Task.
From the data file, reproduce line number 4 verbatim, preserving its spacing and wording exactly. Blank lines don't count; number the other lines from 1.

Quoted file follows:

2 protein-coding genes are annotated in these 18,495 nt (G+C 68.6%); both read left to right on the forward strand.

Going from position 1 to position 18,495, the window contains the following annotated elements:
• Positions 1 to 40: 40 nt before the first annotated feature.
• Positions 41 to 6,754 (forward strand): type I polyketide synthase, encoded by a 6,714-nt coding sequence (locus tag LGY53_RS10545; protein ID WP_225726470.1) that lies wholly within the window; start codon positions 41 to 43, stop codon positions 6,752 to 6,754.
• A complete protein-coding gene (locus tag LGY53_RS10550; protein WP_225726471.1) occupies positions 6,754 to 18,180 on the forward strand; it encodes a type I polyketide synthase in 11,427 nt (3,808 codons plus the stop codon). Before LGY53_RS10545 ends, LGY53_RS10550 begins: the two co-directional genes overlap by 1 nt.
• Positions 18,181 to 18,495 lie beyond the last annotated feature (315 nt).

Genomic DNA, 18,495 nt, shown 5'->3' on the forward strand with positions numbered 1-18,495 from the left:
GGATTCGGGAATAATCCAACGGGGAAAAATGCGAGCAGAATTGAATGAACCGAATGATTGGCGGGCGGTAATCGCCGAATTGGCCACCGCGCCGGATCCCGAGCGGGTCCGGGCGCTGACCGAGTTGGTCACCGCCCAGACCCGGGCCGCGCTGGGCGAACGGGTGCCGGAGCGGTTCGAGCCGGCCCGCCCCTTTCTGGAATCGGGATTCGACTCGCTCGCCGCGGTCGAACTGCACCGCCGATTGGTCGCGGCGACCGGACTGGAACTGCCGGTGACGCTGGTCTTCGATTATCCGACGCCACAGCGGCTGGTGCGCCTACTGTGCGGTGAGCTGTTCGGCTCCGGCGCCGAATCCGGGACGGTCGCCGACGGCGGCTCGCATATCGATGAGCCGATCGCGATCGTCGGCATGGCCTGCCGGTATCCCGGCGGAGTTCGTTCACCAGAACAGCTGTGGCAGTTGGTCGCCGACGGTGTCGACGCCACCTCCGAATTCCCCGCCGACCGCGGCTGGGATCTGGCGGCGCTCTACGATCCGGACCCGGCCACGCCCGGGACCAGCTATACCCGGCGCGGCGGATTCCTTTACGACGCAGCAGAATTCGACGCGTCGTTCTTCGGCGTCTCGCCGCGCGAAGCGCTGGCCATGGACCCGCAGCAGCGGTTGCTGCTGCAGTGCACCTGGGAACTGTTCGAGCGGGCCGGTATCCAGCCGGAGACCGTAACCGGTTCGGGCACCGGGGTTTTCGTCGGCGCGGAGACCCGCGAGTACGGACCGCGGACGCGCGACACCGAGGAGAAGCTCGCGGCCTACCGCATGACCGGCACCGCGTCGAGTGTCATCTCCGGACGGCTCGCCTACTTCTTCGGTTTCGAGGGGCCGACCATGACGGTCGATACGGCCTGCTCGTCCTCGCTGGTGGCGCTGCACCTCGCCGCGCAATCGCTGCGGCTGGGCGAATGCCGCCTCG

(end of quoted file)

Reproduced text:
• Positions 41 to 6,754 (forward strand): type I polyketide synthase, encoded by a 6,714-nt coding sequence (locus tag LGY53_RS10545; protein ID WP_225726470.1) that lies wholly within the window; start codon positions 41 to 43, stop codon positions 6,752 to 6,754.